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FASHION

Johanna Ho on her path as a designer

Johanna Ho puts a colourful spin on the local fashion scene, writes Vivian Chen

PUBLISHED : Friday, 30 November, 2012, 12:00am
UPDATED : Friday, 30 November, 2012, 9:42am
 

At a glance, Johanna Ho has the sort of life any fashion designer could aspire to - she recently opened her first boutique in the heart of the city, last week she launched a series of collaborative collections with celebrity designers and she's happily married with two daughters.

However, her advice to young designers is to think twice about embarking on the career path she chose - unless they're prepared to battle for it like she did.

"People see photos of me at parties in the press and probably think what a glamorous life I have," she says from her small boutique in the basement of Woodhouse mall, Tsim Sha Tsui. "They see the fun part of me but not the bad part."

A Central Saint Martins College of Arts and Design alumna, Ho moved back to Hong Kong after graduating in 1997 because she saw the potential of the city, given the long history of its garment industry and its proximity to the mainland's market and manufacturers.

"Why can't Hong Kong be a fashion hub instead of always following trends from elsewhere?" she asks. "Hong Kong has a lot of talent but [artists and designers] are forced by the market to give up their dreams."

When she first started the business, her sample room was based in Hong Kong, despite cheaper cost of labour and rent across the border. Her collections were soon selling at Hong Kong's Harvey Nichols, as well as Barneys in New York and Browns in London.

In 2004, she was hit hard during the economic downturn, when major clients from Japan cut orders by half. She sold her business to a Japanese garment company and worked in Tokyo for almost a year, before reclaiming her brand two years ago.

Ho says she doesn't rely on anyone but herself in business.

"Established retailer chains are often guided by trends or big designer labels," she says. "When they seek up-and-coming fresh names, they rarely look for the local ones and, even if they do, they don't do a very good job promoting them."

Now her products are sold at her Tsim Sha Tsui boutique, her e-store johannaho.com as well as local multi-label buyer shops including Ztampz, Cocktail and Liger (operated by her close friend Hilary Tsui Ho-ying).

She has recently worked with Liger founders Tsui and Dorothy Hui to develop a new collection of cashmere jumpers in a rainbow of colours, as well as a "Johanna Ho X Oh My God" line, mixing Ho's signature soft ruffles and bright colours with Liger's house label.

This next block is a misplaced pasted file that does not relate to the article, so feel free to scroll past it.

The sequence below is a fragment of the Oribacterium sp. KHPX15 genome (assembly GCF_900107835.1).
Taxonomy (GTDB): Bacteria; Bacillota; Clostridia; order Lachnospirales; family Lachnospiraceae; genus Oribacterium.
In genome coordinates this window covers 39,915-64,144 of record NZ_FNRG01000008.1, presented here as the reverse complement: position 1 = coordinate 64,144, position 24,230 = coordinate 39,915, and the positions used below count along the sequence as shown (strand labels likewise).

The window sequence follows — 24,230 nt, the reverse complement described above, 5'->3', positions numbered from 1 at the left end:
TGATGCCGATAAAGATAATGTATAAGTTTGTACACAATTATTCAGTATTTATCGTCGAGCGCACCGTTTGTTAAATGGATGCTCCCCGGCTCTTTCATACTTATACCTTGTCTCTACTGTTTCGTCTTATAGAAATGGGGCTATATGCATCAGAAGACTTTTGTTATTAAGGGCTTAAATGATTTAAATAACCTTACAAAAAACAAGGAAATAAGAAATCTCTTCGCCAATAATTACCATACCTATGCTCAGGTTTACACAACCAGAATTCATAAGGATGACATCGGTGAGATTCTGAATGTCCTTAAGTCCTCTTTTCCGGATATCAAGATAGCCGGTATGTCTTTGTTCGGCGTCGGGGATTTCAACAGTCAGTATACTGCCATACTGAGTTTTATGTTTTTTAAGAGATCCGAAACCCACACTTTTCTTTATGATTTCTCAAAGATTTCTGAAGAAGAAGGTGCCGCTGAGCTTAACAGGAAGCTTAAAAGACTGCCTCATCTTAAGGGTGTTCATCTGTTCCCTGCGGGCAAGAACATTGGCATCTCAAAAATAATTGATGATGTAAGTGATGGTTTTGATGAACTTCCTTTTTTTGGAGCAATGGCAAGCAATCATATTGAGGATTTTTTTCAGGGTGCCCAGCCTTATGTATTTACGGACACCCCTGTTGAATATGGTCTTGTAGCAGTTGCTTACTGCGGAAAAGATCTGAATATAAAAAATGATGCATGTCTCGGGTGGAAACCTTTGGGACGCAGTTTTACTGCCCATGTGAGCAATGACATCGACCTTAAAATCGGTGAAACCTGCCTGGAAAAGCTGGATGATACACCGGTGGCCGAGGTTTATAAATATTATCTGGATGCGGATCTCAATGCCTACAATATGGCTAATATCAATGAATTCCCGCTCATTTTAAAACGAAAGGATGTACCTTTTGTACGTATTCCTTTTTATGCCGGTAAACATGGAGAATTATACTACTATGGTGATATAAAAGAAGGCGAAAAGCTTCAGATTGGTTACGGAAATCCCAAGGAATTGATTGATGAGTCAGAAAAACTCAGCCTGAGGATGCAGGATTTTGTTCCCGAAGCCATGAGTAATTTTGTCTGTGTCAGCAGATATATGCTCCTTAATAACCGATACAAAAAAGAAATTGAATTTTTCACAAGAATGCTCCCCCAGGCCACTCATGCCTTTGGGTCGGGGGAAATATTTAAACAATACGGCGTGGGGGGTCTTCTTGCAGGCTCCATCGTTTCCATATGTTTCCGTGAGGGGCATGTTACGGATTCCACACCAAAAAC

She has also been collaborating with Leanne Claxton, her textile design friend from college for her second "Ho: Claxton" collection (the first was a spring-summer collection this year), featuring Claxton's creative prints on silk and Ho's feminine and colourful knits.

Since Ho opened her own store in June, she has restocked it with new designs almost every two weeks.

She says she was inspired by her Central Saint Martins tutor Louise Wilson (who taught the likes of Alexander McQueen and Christopher Kane) to focus on developing knitwear.

"She told me that my designs are feminine but with a little edge, and that's exactly what I do," says Ho. "Take this chunky knit I'm wearing today: I wanted to challenge the stereotype that a chunky knit must be bulky and granny-like; so I overlayed with this tulle to soften it."

Ho hopes her designs can lift people's spirits and focuses on the use of bright colours, contrasting textures and flattering cuttings.

"In Hong Kong I feel that we are insecure and worry about how people judge us, so we settle for the safer options, even in fashion. I hope that can change," she says.

To execute this idea, Ho has initiated a service in her store called "Change". For HK$1,400, you get a head-to-toe personal styling, including a makeover from Australian beauty brand Becca's artist (redeemable for Ho and Becca products).

"This comes from my own educated consumer perspective that every girl wants to look good," she says. "If you don't try it out, you will never know how good you could look."

vivian.chen@scmp.com

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